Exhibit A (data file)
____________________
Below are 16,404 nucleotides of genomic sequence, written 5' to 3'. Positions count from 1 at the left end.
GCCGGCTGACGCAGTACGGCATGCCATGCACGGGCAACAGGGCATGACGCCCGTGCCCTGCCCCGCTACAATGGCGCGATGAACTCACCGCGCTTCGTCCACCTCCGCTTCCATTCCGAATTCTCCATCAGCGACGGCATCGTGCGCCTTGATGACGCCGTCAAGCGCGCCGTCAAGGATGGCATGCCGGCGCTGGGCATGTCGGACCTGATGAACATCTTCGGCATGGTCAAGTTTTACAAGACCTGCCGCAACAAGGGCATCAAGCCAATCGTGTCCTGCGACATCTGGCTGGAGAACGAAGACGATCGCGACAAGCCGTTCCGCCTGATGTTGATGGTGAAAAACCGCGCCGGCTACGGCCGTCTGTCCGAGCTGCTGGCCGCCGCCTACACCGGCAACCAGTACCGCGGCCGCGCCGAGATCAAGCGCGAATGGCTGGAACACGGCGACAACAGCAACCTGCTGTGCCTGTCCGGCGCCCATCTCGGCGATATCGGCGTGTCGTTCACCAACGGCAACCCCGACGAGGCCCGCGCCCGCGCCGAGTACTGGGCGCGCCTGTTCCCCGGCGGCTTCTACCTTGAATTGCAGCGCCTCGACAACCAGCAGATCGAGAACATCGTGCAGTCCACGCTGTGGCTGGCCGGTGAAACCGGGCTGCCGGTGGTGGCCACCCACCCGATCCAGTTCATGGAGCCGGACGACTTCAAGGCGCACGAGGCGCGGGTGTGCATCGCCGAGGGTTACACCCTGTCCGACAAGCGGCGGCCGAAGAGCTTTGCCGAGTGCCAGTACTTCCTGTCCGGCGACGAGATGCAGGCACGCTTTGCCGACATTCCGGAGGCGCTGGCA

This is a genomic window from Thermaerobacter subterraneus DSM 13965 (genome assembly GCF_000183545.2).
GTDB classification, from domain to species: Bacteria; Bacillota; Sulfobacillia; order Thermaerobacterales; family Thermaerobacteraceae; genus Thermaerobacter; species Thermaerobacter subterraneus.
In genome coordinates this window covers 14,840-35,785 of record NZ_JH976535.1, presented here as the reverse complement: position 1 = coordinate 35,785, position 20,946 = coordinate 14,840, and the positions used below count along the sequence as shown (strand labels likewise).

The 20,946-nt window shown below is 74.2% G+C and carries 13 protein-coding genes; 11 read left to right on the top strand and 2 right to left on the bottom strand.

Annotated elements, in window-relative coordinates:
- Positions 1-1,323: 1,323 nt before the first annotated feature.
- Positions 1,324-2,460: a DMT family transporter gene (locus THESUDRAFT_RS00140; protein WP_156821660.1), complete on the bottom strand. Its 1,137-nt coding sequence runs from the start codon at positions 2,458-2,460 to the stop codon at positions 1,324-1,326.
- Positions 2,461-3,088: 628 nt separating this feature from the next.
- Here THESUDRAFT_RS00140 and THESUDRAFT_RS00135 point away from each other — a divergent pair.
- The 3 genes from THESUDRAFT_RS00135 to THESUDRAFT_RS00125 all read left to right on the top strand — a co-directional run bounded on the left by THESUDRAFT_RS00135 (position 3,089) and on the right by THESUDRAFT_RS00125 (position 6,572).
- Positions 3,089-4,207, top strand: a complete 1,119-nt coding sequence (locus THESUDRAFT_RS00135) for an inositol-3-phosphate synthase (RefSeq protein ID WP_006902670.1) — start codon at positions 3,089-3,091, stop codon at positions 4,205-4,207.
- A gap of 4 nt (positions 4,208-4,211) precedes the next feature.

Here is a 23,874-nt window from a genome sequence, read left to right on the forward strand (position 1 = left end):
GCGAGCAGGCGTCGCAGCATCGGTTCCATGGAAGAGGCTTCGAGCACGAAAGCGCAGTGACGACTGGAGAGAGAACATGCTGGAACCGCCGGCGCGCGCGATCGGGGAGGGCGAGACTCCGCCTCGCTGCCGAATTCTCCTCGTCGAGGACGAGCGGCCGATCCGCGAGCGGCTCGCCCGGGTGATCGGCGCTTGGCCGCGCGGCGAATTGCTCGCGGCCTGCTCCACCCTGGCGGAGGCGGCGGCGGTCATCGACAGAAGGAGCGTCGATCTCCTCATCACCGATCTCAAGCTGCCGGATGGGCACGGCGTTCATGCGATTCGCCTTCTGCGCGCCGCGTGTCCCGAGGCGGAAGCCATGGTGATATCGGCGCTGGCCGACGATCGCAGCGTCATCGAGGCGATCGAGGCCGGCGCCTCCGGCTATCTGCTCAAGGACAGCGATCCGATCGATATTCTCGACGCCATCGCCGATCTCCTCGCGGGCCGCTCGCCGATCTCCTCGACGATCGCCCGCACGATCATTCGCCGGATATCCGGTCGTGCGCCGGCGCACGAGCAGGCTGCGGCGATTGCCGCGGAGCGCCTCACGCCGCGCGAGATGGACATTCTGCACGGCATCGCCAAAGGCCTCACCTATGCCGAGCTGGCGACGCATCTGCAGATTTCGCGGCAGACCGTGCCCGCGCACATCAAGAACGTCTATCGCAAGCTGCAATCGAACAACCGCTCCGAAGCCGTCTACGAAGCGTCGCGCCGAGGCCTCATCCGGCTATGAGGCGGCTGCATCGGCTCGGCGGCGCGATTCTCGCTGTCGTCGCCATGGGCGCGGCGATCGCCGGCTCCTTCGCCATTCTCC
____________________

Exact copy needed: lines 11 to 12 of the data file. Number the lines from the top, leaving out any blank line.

- Here THESUDRAFT_RS00140 and THESUDRAFT_RS00135 point away from each other — a divergent pair.
- The 3 genes from THESUDRAFT_RS00135 to THESUDRAFT_RS00125 all read left to right on the top strand — a co-directional run bounded on the left by THESUDRAFT_RS00135 (position 3,089) and on the right by THESUDRAFT_RS00125 (position 6,572).